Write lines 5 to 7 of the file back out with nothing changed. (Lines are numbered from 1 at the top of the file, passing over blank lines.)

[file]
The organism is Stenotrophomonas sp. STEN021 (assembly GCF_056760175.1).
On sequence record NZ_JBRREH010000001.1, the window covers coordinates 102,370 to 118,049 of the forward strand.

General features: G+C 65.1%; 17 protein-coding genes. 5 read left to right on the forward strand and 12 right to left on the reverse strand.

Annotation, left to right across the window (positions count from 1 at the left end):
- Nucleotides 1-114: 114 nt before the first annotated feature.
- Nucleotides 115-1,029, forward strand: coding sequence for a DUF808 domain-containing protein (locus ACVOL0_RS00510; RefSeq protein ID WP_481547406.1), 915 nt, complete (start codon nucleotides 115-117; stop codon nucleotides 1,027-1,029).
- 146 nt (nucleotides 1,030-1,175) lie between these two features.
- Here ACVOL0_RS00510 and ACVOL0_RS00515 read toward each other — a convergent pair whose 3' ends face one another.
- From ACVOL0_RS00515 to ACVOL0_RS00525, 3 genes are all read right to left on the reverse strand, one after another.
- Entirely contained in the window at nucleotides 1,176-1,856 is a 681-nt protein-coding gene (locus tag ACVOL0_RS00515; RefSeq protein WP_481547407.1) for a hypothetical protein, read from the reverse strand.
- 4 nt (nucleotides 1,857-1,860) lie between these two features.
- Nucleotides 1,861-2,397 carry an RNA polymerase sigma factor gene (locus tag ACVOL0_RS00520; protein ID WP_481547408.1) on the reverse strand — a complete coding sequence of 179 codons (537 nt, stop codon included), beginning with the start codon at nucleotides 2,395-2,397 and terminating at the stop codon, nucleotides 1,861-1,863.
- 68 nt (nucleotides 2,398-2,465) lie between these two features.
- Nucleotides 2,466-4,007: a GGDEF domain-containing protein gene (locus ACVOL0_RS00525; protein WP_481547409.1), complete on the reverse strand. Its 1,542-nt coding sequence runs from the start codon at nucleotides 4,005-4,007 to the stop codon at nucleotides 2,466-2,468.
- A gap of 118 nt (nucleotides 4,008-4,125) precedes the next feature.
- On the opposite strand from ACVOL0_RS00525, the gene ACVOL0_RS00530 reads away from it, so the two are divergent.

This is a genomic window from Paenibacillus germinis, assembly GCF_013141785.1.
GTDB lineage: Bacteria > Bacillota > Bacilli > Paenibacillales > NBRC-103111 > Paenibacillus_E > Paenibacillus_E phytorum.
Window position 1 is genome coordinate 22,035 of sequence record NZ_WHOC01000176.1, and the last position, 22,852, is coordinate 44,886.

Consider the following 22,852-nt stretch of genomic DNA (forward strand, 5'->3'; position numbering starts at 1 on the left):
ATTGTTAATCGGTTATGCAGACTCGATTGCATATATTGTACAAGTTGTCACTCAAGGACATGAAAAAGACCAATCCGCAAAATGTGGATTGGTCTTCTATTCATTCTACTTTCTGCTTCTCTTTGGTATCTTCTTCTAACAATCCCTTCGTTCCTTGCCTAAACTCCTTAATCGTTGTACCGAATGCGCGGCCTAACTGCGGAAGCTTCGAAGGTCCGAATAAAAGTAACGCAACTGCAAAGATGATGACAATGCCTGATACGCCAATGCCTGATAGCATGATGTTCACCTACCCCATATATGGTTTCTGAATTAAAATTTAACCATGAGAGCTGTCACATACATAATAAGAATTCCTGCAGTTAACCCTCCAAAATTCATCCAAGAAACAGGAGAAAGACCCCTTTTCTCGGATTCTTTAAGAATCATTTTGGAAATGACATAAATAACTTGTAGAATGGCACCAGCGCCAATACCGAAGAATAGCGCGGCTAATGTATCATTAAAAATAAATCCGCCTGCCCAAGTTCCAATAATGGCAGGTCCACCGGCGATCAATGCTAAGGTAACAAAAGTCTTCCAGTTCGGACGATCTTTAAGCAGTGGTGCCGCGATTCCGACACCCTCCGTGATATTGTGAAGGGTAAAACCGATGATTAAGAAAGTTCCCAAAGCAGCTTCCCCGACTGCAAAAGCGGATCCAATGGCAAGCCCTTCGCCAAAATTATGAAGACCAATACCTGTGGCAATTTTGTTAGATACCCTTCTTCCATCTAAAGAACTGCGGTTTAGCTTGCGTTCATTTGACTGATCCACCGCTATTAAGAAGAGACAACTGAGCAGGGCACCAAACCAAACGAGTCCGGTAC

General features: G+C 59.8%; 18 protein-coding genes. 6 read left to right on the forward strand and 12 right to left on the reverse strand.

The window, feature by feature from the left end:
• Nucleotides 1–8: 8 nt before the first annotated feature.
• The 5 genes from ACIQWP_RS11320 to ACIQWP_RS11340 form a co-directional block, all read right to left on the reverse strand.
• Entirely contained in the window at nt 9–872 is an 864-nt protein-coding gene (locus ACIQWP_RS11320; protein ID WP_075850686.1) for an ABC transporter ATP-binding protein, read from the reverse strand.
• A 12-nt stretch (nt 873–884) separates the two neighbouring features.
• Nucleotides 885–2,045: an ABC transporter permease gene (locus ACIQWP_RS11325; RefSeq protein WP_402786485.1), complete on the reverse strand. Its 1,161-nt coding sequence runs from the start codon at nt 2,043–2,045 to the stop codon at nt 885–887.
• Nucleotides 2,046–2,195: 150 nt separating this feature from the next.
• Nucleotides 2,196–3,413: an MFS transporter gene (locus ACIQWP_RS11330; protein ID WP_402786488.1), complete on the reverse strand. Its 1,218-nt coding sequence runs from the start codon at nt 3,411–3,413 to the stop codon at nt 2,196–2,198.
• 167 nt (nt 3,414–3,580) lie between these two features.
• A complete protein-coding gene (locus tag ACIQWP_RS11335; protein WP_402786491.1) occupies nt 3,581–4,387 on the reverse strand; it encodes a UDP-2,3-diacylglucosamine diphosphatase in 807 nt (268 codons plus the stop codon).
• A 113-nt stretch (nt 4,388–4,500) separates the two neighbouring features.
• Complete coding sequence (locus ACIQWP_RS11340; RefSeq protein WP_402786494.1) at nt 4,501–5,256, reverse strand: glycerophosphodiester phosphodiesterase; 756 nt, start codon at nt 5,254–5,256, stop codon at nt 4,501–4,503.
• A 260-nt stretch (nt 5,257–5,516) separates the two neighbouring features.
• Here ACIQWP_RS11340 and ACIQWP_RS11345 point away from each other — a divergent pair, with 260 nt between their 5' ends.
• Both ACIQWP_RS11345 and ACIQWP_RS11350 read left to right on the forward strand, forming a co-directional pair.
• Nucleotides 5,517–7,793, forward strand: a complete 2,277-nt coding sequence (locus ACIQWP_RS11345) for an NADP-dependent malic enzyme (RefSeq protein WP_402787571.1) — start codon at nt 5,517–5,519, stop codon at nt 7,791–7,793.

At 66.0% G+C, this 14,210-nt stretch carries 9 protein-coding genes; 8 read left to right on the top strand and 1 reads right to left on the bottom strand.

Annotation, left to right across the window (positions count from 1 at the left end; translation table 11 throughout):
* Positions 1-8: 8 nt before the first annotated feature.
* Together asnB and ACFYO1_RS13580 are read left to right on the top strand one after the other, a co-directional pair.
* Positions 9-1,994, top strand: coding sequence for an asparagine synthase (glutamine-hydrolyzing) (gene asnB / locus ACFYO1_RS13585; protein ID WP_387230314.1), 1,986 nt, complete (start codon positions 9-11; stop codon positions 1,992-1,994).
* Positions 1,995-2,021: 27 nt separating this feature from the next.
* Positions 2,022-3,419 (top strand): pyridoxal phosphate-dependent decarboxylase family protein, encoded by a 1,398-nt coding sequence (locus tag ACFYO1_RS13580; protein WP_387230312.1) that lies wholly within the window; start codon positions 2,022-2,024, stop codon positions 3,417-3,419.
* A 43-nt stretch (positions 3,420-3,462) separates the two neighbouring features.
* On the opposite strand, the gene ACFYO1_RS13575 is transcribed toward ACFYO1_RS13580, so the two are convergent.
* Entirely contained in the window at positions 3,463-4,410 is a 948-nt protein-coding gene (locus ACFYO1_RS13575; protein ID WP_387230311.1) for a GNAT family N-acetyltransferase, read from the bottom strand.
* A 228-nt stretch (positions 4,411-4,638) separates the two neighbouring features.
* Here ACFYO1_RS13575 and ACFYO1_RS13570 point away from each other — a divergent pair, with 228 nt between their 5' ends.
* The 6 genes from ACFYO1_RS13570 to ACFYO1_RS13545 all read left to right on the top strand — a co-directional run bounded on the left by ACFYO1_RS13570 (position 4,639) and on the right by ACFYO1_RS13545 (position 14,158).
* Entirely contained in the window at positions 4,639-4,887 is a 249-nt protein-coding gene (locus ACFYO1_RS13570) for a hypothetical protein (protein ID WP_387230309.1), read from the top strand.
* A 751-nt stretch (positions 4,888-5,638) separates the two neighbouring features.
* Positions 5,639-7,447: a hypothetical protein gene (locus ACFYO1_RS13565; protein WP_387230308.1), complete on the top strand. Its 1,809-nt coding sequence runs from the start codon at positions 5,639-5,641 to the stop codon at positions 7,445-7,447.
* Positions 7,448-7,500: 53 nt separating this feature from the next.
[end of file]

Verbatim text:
- Nucleotides 1-114: 114 nt before the first annotated feature.
- Nucleotides 115-1,029, forward strand: coding sequence for a DUF808 domain-containing protein (locus ACVOL0_RS00510; RefSeq protein ID WP_481547406.1), 915 nt, complete (start codon nucleotides 115-117; stop codon nucleotides 1,027-1,029).
- 146 nt (nucleotides 1,030-1,175) lie between these two features.